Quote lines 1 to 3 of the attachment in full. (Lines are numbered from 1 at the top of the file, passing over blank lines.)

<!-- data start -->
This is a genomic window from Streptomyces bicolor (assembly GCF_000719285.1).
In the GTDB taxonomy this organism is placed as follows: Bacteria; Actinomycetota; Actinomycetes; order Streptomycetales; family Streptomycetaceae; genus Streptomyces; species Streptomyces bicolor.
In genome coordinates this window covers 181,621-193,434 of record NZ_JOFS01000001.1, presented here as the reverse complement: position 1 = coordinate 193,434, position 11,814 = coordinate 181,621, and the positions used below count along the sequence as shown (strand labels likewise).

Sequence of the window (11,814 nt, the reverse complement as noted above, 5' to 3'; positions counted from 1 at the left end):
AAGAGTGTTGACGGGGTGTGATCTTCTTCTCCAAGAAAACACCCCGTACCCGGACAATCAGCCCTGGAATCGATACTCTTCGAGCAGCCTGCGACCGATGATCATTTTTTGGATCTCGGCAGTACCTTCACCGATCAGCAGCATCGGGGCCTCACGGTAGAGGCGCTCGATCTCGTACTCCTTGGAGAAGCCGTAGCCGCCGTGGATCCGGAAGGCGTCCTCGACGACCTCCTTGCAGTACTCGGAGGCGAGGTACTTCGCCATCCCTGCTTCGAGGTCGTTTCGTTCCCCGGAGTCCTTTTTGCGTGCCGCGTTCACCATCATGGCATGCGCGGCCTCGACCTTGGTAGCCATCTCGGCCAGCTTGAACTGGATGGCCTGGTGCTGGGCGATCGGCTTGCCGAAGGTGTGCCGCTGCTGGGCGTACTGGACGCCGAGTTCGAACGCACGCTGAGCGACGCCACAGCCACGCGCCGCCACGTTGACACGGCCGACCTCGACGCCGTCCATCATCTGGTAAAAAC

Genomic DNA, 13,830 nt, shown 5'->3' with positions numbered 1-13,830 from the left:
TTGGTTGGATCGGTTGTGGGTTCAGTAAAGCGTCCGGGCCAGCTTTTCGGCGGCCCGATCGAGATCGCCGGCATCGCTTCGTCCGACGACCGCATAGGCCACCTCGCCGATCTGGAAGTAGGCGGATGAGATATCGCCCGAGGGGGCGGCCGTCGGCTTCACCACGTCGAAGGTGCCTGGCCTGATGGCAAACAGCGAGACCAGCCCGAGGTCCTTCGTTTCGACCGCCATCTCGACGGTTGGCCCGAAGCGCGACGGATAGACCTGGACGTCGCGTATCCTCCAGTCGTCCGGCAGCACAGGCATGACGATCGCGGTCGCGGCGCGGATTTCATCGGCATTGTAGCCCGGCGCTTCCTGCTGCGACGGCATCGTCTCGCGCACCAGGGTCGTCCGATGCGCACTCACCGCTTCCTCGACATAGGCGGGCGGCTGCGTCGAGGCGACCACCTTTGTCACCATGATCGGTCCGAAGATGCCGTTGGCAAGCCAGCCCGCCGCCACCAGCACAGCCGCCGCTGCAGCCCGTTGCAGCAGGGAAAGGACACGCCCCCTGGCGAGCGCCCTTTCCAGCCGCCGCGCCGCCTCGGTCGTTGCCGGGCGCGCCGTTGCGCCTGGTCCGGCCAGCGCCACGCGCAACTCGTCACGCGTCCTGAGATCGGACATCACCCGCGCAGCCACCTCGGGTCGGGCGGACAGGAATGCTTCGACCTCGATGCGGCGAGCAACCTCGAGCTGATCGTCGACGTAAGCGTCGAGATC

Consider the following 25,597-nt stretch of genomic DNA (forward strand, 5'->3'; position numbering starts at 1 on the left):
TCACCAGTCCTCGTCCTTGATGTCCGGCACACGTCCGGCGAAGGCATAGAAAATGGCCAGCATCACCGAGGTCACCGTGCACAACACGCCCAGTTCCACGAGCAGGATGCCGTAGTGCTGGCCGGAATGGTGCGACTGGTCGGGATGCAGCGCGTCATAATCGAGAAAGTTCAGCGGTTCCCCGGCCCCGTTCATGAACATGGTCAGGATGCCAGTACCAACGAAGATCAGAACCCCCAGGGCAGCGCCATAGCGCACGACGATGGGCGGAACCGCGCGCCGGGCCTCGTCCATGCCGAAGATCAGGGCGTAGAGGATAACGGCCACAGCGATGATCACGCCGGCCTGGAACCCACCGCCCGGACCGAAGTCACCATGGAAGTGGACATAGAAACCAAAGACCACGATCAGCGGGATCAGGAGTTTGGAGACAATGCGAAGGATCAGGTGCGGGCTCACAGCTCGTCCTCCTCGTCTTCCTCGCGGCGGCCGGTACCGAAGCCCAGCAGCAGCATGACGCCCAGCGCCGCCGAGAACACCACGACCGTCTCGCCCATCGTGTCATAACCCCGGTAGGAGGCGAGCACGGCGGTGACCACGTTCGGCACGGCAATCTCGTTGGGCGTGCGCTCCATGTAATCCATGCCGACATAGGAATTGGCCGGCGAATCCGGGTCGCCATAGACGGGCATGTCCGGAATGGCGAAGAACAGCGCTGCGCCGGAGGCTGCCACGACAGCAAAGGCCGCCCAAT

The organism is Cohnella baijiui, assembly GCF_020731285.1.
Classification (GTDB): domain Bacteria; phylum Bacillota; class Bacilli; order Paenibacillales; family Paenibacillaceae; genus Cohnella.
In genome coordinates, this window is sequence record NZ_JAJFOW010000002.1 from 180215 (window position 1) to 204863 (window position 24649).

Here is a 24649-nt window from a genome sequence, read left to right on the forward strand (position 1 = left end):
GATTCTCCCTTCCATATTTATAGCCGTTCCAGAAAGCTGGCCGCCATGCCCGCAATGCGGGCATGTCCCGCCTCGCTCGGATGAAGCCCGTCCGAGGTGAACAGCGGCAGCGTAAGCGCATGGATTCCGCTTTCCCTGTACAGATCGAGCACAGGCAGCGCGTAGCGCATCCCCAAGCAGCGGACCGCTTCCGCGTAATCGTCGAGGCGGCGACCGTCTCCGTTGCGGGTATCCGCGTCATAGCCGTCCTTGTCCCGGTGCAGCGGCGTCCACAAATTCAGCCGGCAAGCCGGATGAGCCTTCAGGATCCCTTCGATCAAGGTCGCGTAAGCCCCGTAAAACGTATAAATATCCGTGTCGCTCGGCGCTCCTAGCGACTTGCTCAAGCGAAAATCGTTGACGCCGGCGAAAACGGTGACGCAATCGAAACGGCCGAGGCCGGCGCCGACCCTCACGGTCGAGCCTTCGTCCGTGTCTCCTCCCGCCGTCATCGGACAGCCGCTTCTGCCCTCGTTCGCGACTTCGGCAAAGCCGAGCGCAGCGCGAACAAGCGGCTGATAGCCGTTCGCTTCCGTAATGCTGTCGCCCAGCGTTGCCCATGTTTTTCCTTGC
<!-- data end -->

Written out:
This is a genomic window from Streptomyces bicolor (assembly GCF_000719285.1).
In the GTDB taxonomy this organism is placed as follows: Bacteria; Actinomycetota; Actinomycetes; order Streptomycetales; family Streptomycetaceae; genus Streptomyces; species Streptomyces bicolor.
In genome coordinates this window covers 181,621-193,434 of record NZ_JOFS01000001.1, presented here as the reverse complement: position 1 = coordinate 193,434, position 11,814 = coordinate 181,621, and the positions used below count along the sequence as shown (strand labels likewise).